After killing the demon, the warriors were told by Shiva that they adopt a profession, which would not involve the destruction or injury of any living creature and weaving being such a profession, they were trained in it. Chithira valli,[21][page needed] daughter of Virabahu, one of the above commanders was married to Musukunthan and gave birth to Angi Vanman. His descendants were claimed as first generation of Sengunthars. This legend was also recounted by the saint Kachiappa Sivachariyar of Kanchipuram around 14th to 15th century AD[22][page needed] in his masterpiece, Kanthapuranam.[23][page needed]

Sura samharam[edit]

The Sura Samharam festival is a traditional ritual where the Sengunthars dress as the lieutenants of Karthikeya and re-enact the killing of the demon Narakasura.[24]

Legend of Ayiramkaliyamman Temple in Thirumalairayan Pattinam[edit]

Ayiramkaliyamman Temple is located in Thirumalairayan Pattinam near Karaikal. It is said that a pious Sengunthar had a dream to collect a Goddess Amman in a silver box floating in sea. The next day himself along with his friends had gone to the sea-shore and in accordance with the dream found the box. It contained the image of Goddess Amman with an inscription on a palm leaf to indicate that this deity had to be worshipped with 1000 items daily. But since that could not happen daily, people conduct pooja with 1000 items once in 5 years. The idol is dismantled part by part and kept back in the box to be opened after another 5 years only.[25][full citation needed]


Sengunthar Shaivite priests are vegetarian, wear the sacred thread, and shave their foreheads in the Brahmanic fashion. Both alcoholic and sexual abstinence are valued, as is control of the passions. But when they are concerned with the sacred locus of the interior, meat eating, blood sacrifice, spirit possession, and the worship of small gods are all prominent. Sengunthars thus follow both a priestly model and a Dravidian tradition.[26]

Prominent personalities[edit]


  1. ^ Kerala , Volume 1 by Kumar Suresh Singh, T. Madhava Menon, D. Tyagi, Anthropological Survey of India, B. Francis Kulirani
  2. ^ a b Studies in Indian history: with special reference to Tamil Nādu by Kolappa Pillay Kanakasabhapathi Pillay
  3. ^ Ancient Indian History and Civilization – Sailendra Nath Sen. Google Books. Retrieved 4 December 2011. 
  4. ^ Religion and society in South India: a volume in honour of Prof. N. Subba Reddy, V. Sudarsen, G. Prakash Reddy, M. Suryanarayana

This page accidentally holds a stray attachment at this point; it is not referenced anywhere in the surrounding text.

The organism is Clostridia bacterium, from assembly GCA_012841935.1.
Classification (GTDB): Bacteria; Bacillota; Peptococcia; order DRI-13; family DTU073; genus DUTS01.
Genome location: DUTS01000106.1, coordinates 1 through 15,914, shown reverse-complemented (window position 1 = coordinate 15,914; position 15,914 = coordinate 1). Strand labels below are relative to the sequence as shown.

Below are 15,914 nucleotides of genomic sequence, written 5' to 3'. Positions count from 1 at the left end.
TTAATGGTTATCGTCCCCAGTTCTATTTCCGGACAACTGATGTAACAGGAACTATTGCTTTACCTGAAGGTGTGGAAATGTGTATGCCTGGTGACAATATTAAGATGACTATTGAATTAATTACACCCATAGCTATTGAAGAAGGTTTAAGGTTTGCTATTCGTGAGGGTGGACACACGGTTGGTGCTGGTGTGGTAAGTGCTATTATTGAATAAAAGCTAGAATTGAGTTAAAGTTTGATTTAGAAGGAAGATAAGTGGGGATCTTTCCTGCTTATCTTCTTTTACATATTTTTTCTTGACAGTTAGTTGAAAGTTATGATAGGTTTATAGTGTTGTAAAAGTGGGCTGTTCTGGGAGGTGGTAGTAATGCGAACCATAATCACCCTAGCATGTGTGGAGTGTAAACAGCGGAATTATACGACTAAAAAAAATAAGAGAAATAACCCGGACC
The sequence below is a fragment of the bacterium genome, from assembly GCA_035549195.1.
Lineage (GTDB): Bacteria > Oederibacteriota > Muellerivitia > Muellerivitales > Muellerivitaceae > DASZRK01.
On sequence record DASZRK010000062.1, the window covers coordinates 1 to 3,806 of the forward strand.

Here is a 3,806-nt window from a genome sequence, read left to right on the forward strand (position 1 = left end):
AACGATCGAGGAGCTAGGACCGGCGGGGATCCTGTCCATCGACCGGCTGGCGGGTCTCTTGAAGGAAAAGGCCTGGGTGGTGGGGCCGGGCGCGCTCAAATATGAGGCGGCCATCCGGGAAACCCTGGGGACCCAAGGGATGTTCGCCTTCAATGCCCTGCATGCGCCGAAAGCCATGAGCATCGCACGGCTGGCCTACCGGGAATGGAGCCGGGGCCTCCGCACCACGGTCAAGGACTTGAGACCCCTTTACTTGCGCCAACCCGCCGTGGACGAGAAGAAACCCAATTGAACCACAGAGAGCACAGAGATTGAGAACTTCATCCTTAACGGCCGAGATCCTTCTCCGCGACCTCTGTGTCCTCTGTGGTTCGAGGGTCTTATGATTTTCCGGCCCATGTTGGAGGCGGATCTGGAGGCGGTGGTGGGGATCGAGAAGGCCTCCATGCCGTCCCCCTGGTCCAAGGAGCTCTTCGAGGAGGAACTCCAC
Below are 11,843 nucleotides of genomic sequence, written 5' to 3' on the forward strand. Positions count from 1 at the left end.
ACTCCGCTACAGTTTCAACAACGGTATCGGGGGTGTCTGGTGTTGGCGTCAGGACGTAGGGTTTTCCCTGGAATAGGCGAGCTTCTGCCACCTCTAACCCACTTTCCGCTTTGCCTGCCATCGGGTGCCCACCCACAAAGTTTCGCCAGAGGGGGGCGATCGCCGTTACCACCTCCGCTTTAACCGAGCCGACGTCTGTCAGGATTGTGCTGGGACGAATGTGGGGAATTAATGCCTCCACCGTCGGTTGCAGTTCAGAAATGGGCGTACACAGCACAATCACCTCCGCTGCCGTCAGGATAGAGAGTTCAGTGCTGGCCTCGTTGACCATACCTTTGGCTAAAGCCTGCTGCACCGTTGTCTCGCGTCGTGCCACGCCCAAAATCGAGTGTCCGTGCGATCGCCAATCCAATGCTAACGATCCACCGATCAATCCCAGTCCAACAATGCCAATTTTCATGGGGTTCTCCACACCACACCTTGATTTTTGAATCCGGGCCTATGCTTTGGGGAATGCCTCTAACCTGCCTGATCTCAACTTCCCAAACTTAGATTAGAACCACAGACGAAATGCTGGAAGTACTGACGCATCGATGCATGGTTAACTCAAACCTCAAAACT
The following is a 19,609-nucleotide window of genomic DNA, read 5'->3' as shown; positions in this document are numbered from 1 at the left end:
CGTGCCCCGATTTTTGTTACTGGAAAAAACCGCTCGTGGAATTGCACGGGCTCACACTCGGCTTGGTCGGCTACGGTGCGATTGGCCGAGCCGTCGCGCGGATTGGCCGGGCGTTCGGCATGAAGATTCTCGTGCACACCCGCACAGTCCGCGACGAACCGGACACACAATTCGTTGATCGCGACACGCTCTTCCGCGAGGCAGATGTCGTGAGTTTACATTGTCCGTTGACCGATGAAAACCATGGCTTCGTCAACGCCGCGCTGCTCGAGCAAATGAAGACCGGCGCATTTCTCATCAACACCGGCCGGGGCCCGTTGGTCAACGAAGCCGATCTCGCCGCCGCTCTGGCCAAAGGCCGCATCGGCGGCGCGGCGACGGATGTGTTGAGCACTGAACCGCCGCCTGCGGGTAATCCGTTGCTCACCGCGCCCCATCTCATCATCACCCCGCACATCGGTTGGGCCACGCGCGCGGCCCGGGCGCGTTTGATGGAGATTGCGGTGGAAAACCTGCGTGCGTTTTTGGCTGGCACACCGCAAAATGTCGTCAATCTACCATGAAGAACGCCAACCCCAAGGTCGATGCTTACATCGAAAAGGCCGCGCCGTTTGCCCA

5. ^ "Senguntha Prabandha Thiratu". Retrieved 4 December 2011. 
  6. ^ Sengunta Prabanda Thirattu
  7. ^ Tamil literature – Kamil Zvelebil. Google Books. 1 November 1987. Retrieved 4 December 2011. 
  8. ^ Historical perspectives of warfare in India: some morale and matériel determinants By Sri Nandan Prasad, Centre for Studies in Civilizations (Delhi, India)
  9. ^ a b c Ramaswamy, Vijaya (1985). Textiles and weavers in medieval South India. Oxford University Press. 
  10. ^ a b Mines, Mattison (1984). The Warrior Merchants: Textiles, Trade and Territory in South India. Cambridge University Press. ISBN 9780521267144. 
  11. ^ Manickam, V. Kongu Nadu, a history up to A.D. 1400. 
  12. ^ Ramaswamy, Vijaya (1985). Textiles and weavers in medieval South India. Oxford University Press. Retrieved 4 December 2011. 
  13. ^ Kongu Nadu, a history up to A.D. 1400. 1 January 2000. Retrieved 4 December 2011. 
  14. ^ The Pandyan Townships: The Pandyan ... – R. Tirumalai, Tamil Nadu (India). Dept. of Archaeology. Google Books. 2 September 2008. Retrieved 4 December 2011. 
  15. ^ Mines, Mattison (1984). The Warrior Merchants: Textiles, Trade and Territory in South India. Cambridge University Press. pp. 14, 43. ISBN 9780521267144. 
  16. ^ Sinopoli, Carla M. (2003). The Political Economy of Craft Production: Crafting Empire in South India, c.1350–1650. Cambridge University Press. p. 188. ISBN 9781139440745. 
  17. ^ de Neve, Geert (2005). The Everyday Politics of Labour: Working Lives in India's Informal Economy. Berghahn Books. ISBN 9788187358183. 
  18. ^ a b Science and Empire: Essays in Indian Context, 1700–1947 By Deepak Kumar
  19. ^ The Political Economy of Commerce: Southern India, 1500–1650 by Sanjay Subrahmanyam
  20. ^ Textiles in Indian Ocean Societies By Ruth Barnes
  21. ^ The Indian economic and social ... – Delhi School of Economics. Google Books. Retrieved 4 December 2011. 
  22. ^ Politics and life in our times ... – Thambimuttu Duraisingam. Google Books. 7 March 1999. Retrieved 4 December 2011. 
  23. ^ Literature, caste and society: the ... – S. Jeyaseela Stephen. Google Books. Retrieved 4 December 2011. 
  24. ^ Weaver Folk Traditions as a Source of History, Vijaya Ramaswamy, Indian Economic & Social History Review, Vol. 19, No. 1, 47–62 (1982),
  25. ^ Encyclopaedia of India by Sunita Pant Bansal
  26. ^ Models of Caste and the Left-Hand Division in South India by M Mines – 1982. pp-2,61,62.

Further reading[edit]